Bunting Stowes Buntz & Heta Caught in Cross Fire

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Stephen Bunting ended the fairytale run of Stowe Buntz at the Grand Slam of Darts, sending the American packing 16-8 at the quarter-final stage.

Over a long-format match like this, the key for Buntz was always going to be keeping close to his opponent. And an albeit scrappy first leg, closed out in 21 darts, helped to get him on his way.

The rest of the first session was little comfort however. The Bullet proceeded to reel off the next four legs, including legs 2 and 3 in a very easy 13 and 12 darts respectively. Time to take stock for Stowe.

Leg 6 stopped the rot for Buntz, but a fifth leg for Bunting only added more pressure. The subsequent three legs however showed Buntz at his steely best, knuckling down to restore parity, including holding off a 160 attempt from Stephen in leg 9.

After trading consecutive legs, it took the former BDO World Champion just 26 darts to be 8-6 up and at the halfway mark. Maximums from the pair in the next leg helped to raise the quality.

It was ultimately Bunting who won out, establishing a three-leg lead. But the match was far from beyond Buntz.

A 101 and 126 to pass double figures was more than enough for Bunting to assert his control. Both missed opportunities for ton-plus outs in the following leg, but it was Stowe who cleaned up.

A cool and calculated 97 followed, before a clean-up job on double 2, to take Bunting within three legs of the match.

Soon, Bunting was only two away, but a promising chance at 146 in the next leg went amiss.

It allowed Buntz to shore up a much needed leg, at this point only consolation. 15-8 was achieved at a canter, the match won out in the following leg with few fireworks.

“When you come in at 5-all after being 4-1 up, it’s a bit of a knockout blow,” Bunting told Darts World after the match.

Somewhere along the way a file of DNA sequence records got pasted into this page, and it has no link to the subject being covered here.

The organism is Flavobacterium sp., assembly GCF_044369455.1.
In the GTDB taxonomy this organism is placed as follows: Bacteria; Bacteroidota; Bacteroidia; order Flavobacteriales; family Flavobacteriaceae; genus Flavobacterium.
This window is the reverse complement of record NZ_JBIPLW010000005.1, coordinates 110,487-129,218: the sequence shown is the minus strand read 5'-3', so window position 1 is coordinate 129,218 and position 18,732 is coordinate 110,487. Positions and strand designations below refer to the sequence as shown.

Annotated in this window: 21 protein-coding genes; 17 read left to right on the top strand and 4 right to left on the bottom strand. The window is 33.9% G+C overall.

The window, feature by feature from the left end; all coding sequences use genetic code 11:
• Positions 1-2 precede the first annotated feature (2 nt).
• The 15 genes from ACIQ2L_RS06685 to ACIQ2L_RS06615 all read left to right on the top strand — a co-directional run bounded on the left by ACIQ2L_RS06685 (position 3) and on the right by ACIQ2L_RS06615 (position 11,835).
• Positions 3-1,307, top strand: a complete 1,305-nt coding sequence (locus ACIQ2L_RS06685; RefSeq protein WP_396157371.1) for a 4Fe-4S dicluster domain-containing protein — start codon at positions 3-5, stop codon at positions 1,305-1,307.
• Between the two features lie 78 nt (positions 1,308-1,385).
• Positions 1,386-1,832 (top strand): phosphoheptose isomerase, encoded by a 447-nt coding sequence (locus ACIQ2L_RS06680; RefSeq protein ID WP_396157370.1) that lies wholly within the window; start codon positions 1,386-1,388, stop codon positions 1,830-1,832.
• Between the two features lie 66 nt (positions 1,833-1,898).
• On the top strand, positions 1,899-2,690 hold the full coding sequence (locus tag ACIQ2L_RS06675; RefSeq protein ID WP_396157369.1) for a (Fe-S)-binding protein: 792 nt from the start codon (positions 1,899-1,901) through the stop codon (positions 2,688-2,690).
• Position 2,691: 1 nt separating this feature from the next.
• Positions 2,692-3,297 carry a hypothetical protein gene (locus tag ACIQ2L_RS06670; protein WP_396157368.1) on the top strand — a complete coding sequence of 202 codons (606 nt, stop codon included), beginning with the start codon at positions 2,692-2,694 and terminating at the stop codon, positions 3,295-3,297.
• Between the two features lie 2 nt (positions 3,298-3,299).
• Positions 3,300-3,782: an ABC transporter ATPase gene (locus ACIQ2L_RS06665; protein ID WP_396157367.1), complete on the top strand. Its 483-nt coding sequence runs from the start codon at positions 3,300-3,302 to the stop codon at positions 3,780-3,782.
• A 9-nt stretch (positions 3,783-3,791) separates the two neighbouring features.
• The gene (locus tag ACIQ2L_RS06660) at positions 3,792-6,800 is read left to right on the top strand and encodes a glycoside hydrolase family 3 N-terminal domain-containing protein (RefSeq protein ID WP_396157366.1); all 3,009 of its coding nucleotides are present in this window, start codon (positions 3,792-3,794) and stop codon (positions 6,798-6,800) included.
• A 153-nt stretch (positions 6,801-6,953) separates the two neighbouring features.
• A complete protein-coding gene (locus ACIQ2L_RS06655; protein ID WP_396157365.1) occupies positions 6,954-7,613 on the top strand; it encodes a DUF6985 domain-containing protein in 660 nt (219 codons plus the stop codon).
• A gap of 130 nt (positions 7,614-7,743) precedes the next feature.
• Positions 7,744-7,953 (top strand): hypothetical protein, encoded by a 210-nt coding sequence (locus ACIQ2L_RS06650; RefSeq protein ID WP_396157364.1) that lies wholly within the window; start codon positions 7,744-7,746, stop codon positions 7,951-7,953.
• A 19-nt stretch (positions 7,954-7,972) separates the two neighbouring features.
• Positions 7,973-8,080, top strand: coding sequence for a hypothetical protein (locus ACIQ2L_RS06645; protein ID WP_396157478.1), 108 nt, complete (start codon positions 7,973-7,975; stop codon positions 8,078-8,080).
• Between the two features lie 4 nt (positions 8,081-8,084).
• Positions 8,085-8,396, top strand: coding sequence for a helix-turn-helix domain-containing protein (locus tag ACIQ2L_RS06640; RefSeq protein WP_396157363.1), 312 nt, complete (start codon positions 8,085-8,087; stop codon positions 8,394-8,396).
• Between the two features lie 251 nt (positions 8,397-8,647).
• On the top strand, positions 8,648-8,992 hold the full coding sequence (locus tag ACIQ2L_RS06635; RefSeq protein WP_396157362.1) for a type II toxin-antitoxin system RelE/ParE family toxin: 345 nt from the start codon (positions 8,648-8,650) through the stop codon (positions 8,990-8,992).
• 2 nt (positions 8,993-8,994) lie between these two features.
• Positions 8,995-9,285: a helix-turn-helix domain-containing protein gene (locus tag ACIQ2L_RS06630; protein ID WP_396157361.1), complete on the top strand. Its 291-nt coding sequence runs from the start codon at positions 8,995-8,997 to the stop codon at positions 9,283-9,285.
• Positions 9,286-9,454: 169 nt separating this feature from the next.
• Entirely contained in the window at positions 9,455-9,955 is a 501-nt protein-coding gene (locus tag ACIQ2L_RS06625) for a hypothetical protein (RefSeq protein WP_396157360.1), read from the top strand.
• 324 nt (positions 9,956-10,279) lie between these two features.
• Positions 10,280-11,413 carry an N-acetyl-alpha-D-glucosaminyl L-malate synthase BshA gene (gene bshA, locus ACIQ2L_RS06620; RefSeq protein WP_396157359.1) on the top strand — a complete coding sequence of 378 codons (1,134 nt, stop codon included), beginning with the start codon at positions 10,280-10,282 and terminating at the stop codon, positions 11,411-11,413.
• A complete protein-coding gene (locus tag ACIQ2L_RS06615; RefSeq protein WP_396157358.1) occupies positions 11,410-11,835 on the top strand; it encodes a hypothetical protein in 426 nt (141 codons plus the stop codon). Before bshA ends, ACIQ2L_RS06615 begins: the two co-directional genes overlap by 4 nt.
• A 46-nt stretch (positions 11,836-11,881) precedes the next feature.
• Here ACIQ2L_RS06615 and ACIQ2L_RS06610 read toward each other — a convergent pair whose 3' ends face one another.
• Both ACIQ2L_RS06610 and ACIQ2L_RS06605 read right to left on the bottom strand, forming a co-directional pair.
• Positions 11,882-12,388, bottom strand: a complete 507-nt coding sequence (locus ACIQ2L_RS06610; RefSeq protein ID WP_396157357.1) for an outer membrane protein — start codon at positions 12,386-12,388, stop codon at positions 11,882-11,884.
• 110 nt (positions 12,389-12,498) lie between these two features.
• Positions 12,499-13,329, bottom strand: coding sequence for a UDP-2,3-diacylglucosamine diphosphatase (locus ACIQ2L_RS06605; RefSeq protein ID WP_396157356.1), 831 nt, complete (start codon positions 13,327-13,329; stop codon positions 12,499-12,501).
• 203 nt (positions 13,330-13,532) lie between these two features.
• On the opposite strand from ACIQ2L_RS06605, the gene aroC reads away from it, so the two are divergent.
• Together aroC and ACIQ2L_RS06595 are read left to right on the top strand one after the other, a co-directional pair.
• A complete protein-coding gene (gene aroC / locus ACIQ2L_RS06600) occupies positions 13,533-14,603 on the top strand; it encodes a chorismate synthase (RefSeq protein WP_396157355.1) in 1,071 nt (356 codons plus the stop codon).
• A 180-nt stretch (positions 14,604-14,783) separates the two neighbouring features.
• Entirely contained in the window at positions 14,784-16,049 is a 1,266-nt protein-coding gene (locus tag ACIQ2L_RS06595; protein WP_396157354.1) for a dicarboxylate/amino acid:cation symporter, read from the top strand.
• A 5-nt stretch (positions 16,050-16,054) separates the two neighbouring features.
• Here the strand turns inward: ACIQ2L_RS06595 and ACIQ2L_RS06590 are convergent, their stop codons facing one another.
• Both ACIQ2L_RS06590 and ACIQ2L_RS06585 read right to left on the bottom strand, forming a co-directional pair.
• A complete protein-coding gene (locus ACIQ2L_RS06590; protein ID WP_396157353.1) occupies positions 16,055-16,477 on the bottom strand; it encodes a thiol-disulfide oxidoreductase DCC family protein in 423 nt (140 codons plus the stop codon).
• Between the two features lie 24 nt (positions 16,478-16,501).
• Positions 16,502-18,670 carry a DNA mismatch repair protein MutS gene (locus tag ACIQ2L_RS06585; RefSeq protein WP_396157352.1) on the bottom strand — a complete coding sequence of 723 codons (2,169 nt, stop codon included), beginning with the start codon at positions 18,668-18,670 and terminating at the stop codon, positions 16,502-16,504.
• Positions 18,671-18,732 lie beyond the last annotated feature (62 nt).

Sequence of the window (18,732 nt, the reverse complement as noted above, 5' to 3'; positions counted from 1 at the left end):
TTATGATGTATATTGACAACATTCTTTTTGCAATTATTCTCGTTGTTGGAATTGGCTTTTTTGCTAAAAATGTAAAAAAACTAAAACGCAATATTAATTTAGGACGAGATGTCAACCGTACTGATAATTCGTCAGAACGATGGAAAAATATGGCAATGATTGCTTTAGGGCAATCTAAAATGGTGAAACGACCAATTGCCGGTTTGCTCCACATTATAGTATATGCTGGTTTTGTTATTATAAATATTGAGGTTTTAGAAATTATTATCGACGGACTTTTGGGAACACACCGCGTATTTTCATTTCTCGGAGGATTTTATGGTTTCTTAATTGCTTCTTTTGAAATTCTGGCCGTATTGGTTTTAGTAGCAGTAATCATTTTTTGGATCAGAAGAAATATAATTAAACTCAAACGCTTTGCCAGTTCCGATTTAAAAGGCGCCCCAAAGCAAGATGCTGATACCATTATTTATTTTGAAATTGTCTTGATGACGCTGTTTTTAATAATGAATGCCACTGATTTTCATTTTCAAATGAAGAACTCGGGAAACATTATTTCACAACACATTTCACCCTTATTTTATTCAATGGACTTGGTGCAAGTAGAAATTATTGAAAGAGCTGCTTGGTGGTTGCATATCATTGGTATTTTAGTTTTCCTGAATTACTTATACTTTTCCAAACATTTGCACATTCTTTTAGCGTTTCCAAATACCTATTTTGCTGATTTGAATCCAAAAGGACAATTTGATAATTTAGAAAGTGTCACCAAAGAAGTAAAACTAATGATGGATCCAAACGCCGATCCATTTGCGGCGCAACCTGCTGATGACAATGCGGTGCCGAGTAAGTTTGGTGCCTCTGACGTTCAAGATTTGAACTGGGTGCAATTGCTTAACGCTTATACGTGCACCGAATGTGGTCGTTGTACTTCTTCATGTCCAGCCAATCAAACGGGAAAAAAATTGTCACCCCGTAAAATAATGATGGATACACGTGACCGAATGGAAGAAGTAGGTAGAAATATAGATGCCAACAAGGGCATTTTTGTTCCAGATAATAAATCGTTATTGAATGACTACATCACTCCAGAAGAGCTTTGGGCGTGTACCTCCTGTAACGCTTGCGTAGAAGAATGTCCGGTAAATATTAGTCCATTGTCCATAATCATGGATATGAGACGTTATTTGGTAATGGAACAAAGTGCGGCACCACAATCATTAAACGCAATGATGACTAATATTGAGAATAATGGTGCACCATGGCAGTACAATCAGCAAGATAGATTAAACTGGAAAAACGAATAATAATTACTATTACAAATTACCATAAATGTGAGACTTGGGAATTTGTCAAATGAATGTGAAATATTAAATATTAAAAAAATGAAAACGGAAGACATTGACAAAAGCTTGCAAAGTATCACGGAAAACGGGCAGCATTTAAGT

“But I just tried to come back out and pull ahead, and those couple of legs’ break proved the difference.”

“My finishing was also really good tonight. It felt like everything I was going for was going in within 3 darts.”

Bunting will now play Rob Cross in Sunday afternoon’s semi-final session.

Cross romps home to over Heta:

Rob Cross produced a convincing rout of Damon Heta in Saturday’s final quarter-final, defeating The Heat 16-6.

The session’s second quarter-final offered high prospects of tungsten drama, but began in more quietly simmering tones, four legs of 16 and 15 darts leaving the pair 2 apiece.

Soon enough, Cross would establish the first daylight, taking a 5-3 lead courtesy of a break of throw. Two tidy 140s helped Heta bring it back to a one-leg difference, but it would be Cross who had the advantage going into the third session. All the markers of a closely matched game.

A solid duo of games duly ensued for Heta, the match poised to swing in the Australian’s favour. But a string of mediocre visits, which saw only one high-scoring treble from Heta in the leg, returned the lead to Cross.

Shakiness on the doubles then gifted Voltage a further two legs’ advantage, despite a well-timed but ultimately powerless 180 before the break from Damon.

The said interval may have come at an appropriate time for Damon, but it did little to improve his fortunes.

A 116 carried Cross into a 10-6 lead, a deficit which would only grow for The Heat. Suitably subdued, it was a rut he could do little to lift himself out of.

Soon enough, Voltage was 14-6 up and on the precipice of victory. Given tomorrow’s early start, the last thing he wanted was this one dragging late into the night.

The extent of the lead made Cross comfortable enough to take a few risks on checkouts, opting for more unconventional outs. None of it undermined his lead, which would soon enough become unassailable. The last 4 beckons.

“Stephen has been playing really well for a while now,” Cross said to Darts World after the match.

“You can’t underestimate him and he is going to be really strong. If I don’t come out and run at a high level, I’ll go home with my tail between my legs.

But that’s life, I’ll worry about my game and he’ll worry about his, and the best man will come out on top.”

—–Ends—–

Images: Kieran Cleeves/PDC

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